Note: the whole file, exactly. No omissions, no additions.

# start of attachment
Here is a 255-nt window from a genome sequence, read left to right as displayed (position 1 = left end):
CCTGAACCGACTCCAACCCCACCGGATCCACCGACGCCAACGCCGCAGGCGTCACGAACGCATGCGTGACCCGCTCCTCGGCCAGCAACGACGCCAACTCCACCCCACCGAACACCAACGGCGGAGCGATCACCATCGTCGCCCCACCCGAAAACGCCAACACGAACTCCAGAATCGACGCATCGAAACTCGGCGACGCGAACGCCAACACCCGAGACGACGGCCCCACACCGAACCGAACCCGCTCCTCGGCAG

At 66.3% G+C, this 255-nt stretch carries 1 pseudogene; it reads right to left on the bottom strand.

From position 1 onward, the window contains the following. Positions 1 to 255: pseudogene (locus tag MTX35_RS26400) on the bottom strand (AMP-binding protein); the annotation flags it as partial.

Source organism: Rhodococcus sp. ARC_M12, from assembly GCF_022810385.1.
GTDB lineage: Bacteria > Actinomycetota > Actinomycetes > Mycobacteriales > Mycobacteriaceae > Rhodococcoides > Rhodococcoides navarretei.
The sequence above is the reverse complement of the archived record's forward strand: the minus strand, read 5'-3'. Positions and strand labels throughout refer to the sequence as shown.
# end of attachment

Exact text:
Here is a 255-nt window from a genome sequence, read left to right as displayed (position 1 = left end):
CCTGAACCGACTCCAACCCCACCGGATCCACCGACGCCAACGCCGCAGGCGTCACGAACGCATGCGTGACCCGCTCCTCGGCCAGCAACGACGCCAACTCCACCCCACCGAACACCAACGGCGGAGCGATCACCATCGTCGCCCCACCCGAAAACGCCAACACGAACTCCAGAATCGACGCATCGAAACTCGGCGACGCGAACGCCAACACCCGAGACGACGGCCCCACACCGAACCGAACCCGCTCCTCGGCAG

At 66.3% G+C, this 255-nt stretch carries 1 pseudogene; it reads right to left on the bottom strand.

From position 1 onward, the window contains the following. Positions 1 to 255: pseudogene (locus tag MTX35_RS26400) on the bottom strand (AMP-binding protein); the annotation flags it as partial.

Source organism: Rhodococcus sp. ARC_M12, from assembly GCF_022810385.1.
GTDB lineage: Bacteria > Actinomycetota > Actinomycetes > Mycobacteriales > Mycobacteriaceae > Rhodococcoides > Rhodococcoides navarretei.
The sequence above is the reverse complement of the archived record's forward strand: the minus strand, read 5'-3'. Positions and strand labels throughout refer to the sequence as shown.